“I knew that one’s life, one’s spanning of years and places, could never be of a piece, but rather were like scattered fragments of old glass.” ~ Willie Morris, North Toward Home
Tonight the wind gusts for a few minutes at a time and then all is calm…leaves flying and falling like rain in the light of the street lamp. At this point most of the trees have shed their leaves — except the sweet gum. It’s full of yellow, red, green, orange, purplish, and multicolored stars, and they come in all sizes, from tiny to enormous. This is one of my favorite trees, most of the time.
I’ve had a love-hate relationship with the sweet gum for years. Although a tall, lovely tree in spring and summer, the sticky, prickly seed balls it produces every fall can be a…challenge. They turn brown in autumn and drop by the hundreds, if not thousands, all winter and into the spring. They’ve been the source of turned ankles and near falls, and they pile up inside the little ditch that hides the wipers on the car. I wish the squirrels or the chipmunks or the birds would eat them.
My first swing when I was a kid was a rope tied to the sweet gum tree in our yard. My uncle fashioned a plank seat from a stray board, cut out notches to slip the rope through, and I raced up and off to exotic lands in that swing. I watched contrails of airplanes cut across the sky through its branches and wished I could fly. My more immediate — and attainable — goal, however, was to swing high enough to touch the closest branches with my toes.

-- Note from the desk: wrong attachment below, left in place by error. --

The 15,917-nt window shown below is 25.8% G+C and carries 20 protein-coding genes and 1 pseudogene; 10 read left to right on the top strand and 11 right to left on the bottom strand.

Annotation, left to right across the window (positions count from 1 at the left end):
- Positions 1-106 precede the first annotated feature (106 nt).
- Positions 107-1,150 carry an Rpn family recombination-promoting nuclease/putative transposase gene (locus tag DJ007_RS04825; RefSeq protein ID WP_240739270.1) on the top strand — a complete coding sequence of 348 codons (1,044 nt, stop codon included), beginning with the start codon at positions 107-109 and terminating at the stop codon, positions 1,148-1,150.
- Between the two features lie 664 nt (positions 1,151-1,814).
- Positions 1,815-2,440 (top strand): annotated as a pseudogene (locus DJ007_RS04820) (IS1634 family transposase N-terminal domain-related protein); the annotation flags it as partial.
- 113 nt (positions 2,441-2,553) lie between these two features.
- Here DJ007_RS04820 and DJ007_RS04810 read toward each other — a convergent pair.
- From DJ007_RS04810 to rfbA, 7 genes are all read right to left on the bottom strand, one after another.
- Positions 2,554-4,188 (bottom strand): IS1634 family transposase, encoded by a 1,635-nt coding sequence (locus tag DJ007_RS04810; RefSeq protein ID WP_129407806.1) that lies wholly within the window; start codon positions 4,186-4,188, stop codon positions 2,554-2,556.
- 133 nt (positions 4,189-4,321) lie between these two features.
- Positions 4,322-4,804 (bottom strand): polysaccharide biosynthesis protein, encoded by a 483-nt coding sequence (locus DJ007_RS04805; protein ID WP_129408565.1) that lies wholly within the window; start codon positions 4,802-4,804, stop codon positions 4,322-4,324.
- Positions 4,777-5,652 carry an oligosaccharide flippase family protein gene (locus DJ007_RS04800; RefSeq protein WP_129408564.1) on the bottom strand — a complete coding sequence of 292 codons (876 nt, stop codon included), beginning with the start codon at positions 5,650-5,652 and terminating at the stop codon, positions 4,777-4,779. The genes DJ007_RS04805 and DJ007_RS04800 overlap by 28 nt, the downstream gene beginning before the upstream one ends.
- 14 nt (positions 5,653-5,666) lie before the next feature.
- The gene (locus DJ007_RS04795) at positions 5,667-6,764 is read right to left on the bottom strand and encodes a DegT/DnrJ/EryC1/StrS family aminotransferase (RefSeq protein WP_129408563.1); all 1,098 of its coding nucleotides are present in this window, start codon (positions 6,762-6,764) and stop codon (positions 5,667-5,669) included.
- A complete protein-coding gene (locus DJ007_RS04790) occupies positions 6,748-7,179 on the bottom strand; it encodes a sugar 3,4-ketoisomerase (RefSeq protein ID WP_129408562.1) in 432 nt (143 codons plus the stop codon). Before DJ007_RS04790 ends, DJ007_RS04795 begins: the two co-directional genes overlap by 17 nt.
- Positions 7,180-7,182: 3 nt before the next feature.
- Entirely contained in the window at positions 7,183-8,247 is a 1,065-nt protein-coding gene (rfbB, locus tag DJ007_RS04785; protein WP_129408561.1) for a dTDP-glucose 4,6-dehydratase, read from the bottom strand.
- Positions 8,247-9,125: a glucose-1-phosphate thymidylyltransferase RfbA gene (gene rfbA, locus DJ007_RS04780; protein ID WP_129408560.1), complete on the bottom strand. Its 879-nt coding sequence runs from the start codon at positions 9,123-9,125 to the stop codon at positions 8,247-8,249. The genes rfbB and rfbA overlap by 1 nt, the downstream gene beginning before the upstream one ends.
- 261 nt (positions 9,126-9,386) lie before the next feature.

When my son was little we lived on a street with a sweet gum tree and in the fall he loaded his red wagon with those sticky, prickly seed balls. He called them bunky-bunks. So the sweet gum tree became the bunky-bunk tree. A few years later we moved to a new neighborhood and the house we chose was the one with the bunky-bunk tree. At the moment I’m enjoying our tree of many colors, but it’s hard to stay focused on the positive when I know those horrid little balls are getting ready to drop.
Growing up in Kentucky, I was apprehensive this time of year about other things. One thought clung to the back of my mind as I went off to school and band practice and biking to my friends’ houses — doomsday was fast approaching for the pig population. Hogs were killed Thanksgiving week and the sausage ground and hams cured and side bacon salted down. Overnight my summer playhouse became a smokehouse again, a place to hold the meat during the winter months. It was hard work and a lot of emotion was expended, especially by those of us who had spent the last several months on a first-name basis with the pork.
Life is different these days. In matters of pork, it’s merely deciding whether to buy the sugar-cured, the honey-baked, or the old-fashioned country salted-to-death version. It’s the standing-in-line-to-pay the day before Thanksgiving that’s exhausting.